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Weekly preview: Blackwater Holylight at Wonder Ballroom

Portland metal quintet dwells in the void.

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In the press notes for her band Blackwater Holylight’s third album, singer/guitarist Allison Faris likens the group’s development to the preparation and first few miles of a road trip. The group’s 2018 self-titled debut was the settling in and buckling up, while follow up Veils of Winter, released the next year, was the ignition turn and mirror adjustments. For Blackwater Holylight’s 2021 album Silence/Motion, Faris says, “we have kicked into drive toward our destination.”

It’s a fine analogy but listening to how Blackwater Holylight has evolved over the past six years, it feels more fitting to say that their debut finds them in medias res — already on a journey following the familiar paths cut by previous sonic travelers like Black Sabbath and Coven. 

With Silence/Motion, the quintet have taken control of the navigation and are heading down some fascinating off roads and detours. “Delusional” and “Every Corner,” the tunes that bookend the album, blend the blood red ooze of death metal with ’70s rock’s brown leather and denim, and “MDIII” emanates a shoegaze glow. 

This growth as songwriters and performers is a byproduct of Faris and her bandmates — bassist/guitarist Mikayla Mayhew, keyboardist Sarah McKenna, and drummer Eliese Dorsey (newest member, guitarist Erika Osterhaut, joined after the album was finished) — growing tighter as a unit and, as a result of being stuck at home during the pandemic, having the freedom to explore new, and more personal, pathways.

Blackwater Holylight
Blackwater Holylight. Photo courtesy of the band.

“It really put me in a place of wanting to use the time to dig deep into myself and write about things that are really heavy that had happened in my life that I really hadn’t digested in a creative way yet, or at all,” says Faris, speaking on the phone from her new home in L.A. “I let myself do it in a way that was really without judgment.”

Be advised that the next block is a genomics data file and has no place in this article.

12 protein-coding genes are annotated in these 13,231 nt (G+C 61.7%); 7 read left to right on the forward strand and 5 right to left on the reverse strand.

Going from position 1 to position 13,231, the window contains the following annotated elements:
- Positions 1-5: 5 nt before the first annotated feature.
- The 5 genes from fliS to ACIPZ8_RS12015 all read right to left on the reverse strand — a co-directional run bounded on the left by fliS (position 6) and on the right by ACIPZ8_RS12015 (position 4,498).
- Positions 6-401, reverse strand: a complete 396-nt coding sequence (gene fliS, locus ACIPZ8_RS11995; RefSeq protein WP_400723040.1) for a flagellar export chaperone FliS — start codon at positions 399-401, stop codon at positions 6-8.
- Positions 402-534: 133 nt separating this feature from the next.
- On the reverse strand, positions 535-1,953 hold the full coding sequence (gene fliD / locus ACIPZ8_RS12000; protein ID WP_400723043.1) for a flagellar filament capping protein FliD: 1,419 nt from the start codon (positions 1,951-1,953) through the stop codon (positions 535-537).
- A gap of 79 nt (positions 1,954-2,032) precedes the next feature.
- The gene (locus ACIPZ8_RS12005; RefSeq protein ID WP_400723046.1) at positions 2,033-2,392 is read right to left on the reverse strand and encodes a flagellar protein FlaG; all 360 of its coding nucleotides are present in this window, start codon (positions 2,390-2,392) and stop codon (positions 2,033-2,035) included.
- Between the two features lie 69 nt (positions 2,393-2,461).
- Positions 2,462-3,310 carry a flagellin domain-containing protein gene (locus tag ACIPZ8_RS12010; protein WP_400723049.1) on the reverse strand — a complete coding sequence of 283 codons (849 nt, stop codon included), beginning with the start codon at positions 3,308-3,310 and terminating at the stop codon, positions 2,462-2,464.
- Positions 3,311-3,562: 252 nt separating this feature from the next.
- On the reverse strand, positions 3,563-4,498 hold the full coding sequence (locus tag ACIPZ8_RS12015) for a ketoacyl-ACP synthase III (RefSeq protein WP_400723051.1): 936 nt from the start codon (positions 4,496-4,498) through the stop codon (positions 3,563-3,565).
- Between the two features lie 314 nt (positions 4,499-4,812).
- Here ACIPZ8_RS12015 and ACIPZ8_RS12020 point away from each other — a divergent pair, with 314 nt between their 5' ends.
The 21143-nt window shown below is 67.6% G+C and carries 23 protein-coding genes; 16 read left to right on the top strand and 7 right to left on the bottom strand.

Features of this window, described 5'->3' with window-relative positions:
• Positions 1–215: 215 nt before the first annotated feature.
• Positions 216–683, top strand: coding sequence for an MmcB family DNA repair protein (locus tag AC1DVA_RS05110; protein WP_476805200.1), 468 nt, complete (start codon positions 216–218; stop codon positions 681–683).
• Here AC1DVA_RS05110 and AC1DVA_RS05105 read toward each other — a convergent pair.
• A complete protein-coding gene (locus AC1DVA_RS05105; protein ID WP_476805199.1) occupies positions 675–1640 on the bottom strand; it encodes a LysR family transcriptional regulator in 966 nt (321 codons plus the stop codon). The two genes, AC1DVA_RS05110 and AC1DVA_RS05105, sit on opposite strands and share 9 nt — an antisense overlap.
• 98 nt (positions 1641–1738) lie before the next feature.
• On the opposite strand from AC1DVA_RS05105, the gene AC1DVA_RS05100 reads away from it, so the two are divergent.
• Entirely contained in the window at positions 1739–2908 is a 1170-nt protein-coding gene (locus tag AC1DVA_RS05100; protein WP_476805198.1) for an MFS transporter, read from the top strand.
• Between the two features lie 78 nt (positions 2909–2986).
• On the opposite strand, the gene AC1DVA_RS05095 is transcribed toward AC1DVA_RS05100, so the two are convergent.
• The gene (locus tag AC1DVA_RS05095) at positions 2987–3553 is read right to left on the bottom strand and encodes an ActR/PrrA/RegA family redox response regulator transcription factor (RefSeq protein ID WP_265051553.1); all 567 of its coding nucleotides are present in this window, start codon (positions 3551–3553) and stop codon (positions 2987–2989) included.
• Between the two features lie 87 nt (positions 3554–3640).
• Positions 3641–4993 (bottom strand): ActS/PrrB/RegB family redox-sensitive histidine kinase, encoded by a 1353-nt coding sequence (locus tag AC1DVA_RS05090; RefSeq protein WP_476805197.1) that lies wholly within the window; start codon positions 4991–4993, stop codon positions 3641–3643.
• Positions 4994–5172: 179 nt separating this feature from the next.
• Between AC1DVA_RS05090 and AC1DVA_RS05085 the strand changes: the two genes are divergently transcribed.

Throughout Silence/Motion, Faris strains against the weight of painful memories that might otherwise sink her completely, including the experience of–and long recovery from–sexual assault. As the storm clouds of synths and massive bass tones grow on “Who The Hell,” Faris wonders how anyone can survive without processing the traumas of the past. “Tell me who the hell would want to live this way,” she sings in her best Gothic croon, “so afraid to feel this void, to dwell in it.” 

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Blackwater Holylight also found their most complementary collaborator to date, recording the album with Liam Neighbors, the artist behind the scorched earth black metal project Mizmor. A friend of the band, he helped the band realize a sound on Silence/Motion that is both claustrophobic and boundless. 

“The thing he really helped with the most was creating a tonal realm,” says Faris, “where he was helping us to layer all of our sounds together. He also had some recording techniques for guitars that we hadn’t messed with before.” 

The songs on Silence/Motion have only gotten bigger since the album was completed. Though Osterhaut won’t be onstage with the band when they hit the Wonder Ballroom this coming Monday due to a COVID infection, the new guitarist is a brilliant additive with her slashing, expressive guitar work and her well-honed death metal scream. And it allows the group to lean further into the more textured moments of the new album, like the folky opening moments of “Silence/Motion” and the hushed sections of “MDIII.” 

“I don’t think the recording of a song is the end all be all of the evolution of a song,” Faris says. “They keep growing in a lot of ways. That’s what’s happening now. It’s not rewriting a song but just going back in and adding that last layer, like the salt on top, that I’ve always wanted.” 

Blackwater Holylight opens for All Them Witches at Wonder Ballroom (128 NE Russell St, Portland) on Monday, January 31 at 8:30 pm. Sold out. Full COVID-19 vaccination or negative COVID-19 test (timestamped within 24 hours for rapid test or 72 hours for PCR test) required for entry.

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Photo Joe Cantrell

Robert Ham is a critic and journalist living in Portland, Oregon’s outer reaches. During his time in the Rose City, he has contributed to The OregonianWillamette WeekPortland Mercury, and Portland Monthly, while also amassing a healthy amount of clips for print and online publications including PitchforkDownBeatBandcamp, and Village Voice. In 2019, he was the recipient of the SPJ Award for Best Sports Feature. In addition, Robert produces and hosts Double Bummer, a radio show focusing on new and newly reissued experimental music from around the world that airs every Tuesday night at 11pm PT on XRAY-FM. To read more of his work, visit his portfolio site or follow him on Twitter at @roberthamwriter.

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